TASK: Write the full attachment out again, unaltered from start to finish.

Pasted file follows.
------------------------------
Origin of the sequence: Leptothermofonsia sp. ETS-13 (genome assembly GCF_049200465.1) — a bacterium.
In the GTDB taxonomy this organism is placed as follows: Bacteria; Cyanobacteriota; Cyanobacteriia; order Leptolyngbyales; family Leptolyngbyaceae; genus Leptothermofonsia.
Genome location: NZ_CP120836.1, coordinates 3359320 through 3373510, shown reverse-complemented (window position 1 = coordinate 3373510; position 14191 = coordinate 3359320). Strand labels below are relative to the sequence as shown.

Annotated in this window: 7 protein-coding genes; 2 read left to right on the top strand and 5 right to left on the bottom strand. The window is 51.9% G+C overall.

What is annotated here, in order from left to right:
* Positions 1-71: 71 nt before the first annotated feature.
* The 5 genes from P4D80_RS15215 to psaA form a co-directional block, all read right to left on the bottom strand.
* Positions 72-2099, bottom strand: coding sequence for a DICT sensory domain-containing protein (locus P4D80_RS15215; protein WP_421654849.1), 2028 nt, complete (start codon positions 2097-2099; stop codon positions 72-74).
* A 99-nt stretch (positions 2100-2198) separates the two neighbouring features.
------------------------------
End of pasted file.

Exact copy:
Origin of the sequence: Leptothermofonsia sp. ETS-13 (genome assembly GCF_049200465.1) — a bacterium.
In the GTDB taxonomy this organism is placed as follows: Bacteria; Cyanobacteriota; Cyanobacteriia; order Leptolyngbyales; family Leptolyngbyaceae; genus Leptothermofonsia.
Genome location: NZ_CP120836.1, coordinates 3359320 through 3373510, shown reverse-complemented (window position 1 = coordinate 3373510; position 14191 = coordinate 3359320). Strand labels below are relative to the sequence as shown.

Annotated in this window: 7 protein-coding genes; 2 read left to right on the top strand and 5 right to left on the bottom strand. The window is 51.9% G+C overall.

What is annotated here, in order from left to right:
* Positions 1-71: 71 nt before the first annotated feature.
* The 5 genes from P4D80_RS15215 to psaA form a co-directional block, all read right to left on the bottom strand.
* Positions 72-2099, bottom strand: coding sequence for a DICT sensory domain-containing protein (locus P4D80_RS15215; protein WP_421654849.1), 2028 nt, complete (start codon positions 2097-2099; stop codon positions 72-74).
* A 99-nt stretch (positions 2100-2198) separates the two neighbouring features.